© Jeff Parker. All rights reserved.

Photo Vision Unique is your way of seeing the world that is separate from the manner in which another photographer may experience the same subject.

To refine your art of seeing, it’s important that you take pictures regularly. As one photographer recently commented, “It’s been so long since I’ve had time to photograph, I’m not sure if I remember how.

While I do know my technical skills are still with me, my vision suffers tremendously when I don’t get out into the field and make images on a regular basis.” Another way to improve your photography is to look at the work of great artists–painters as well as photographers.

However, while studying art produced by others deepens your vision, nothing is a substitute for practice, practice, and more practice. This is what truly sharpens your vision and improves your art of seeing.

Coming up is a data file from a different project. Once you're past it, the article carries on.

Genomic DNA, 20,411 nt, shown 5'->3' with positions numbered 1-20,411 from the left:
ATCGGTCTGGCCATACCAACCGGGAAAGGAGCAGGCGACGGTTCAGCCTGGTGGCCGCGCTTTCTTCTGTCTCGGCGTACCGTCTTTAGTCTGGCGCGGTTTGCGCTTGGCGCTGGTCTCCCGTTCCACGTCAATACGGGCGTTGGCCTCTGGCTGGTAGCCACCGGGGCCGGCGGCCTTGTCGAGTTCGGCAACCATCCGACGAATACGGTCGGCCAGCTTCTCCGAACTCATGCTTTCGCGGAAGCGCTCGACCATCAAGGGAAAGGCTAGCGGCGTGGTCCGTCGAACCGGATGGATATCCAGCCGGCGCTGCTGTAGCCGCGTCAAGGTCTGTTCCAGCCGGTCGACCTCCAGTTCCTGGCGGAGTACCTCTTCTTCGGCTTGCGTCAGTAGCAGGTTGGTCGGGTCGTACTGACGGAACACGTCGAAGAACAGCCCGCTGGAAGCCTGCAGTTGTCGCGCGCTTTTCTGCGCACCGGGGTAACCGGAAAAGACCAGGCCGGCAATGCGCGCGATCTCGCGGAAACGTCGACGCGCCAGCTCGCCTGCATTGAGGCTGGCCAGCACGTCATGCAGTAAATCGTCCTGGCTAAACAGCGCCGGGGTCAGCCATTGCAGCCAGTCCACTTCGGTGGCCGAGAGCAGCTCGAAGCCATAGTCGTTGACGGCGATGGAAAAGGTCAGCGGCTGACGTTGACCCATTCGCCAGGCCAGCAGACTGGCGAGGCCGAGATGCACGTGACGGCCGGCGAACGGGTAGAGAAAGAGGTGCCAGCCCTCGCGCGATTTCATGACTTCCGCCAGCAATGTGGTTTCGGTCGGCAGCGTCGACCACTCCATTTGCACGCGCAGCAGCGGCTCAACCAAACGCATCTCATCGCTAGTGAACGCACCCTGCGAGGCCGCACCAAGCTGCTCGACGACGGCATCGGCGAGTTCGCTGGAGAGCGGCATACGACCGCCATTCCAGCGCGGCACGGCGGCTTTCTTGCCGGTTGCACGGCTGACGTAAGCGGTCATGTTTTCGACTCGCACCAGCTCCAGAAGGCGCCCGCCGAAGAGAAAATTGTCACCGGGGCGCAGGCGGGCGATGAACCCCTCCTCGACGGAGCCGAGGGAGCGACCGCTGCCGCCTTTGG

Photographing every chance you can not only deepens your vision, but it also helps keep your technical skills fine-tuned, especially for photographers who’ve only recently begun making images. Think of the experience as being like an engine which is regularly maintained and purrs when started. Your vision will purr, too, if you’re constantly challenging your eye to see.

Kayaker on lake created with intentional camera movement by Marla Meier.
© Marla Meier. All rights reserved.

It’s important to see with your heart rather than just with your eyes. When you go to a new location, give yourself a chance to get in tune with the place and become aware of all that’s happening around you, not just what’s obvious.

What’s meant by seeing more than what’s obvious? The obvious is nature the way it is, the absolute–what is real and tangible in the world. Let all areas of your brain work together – that which records reality and that which expresses an altered version of reality. Your photo vision unique will then document what exists.

While documentation and creation are both important aspects of photography, practice in the creative arena is necessary to enhance your photographic vision.

Photographers must see what exists in reality, but it’s also satisfying to reproduce in the camera what you’ve previously only imagined. Your vision grows out of your experiences with nature, and this evolution takes you a step beyond documentation into creation.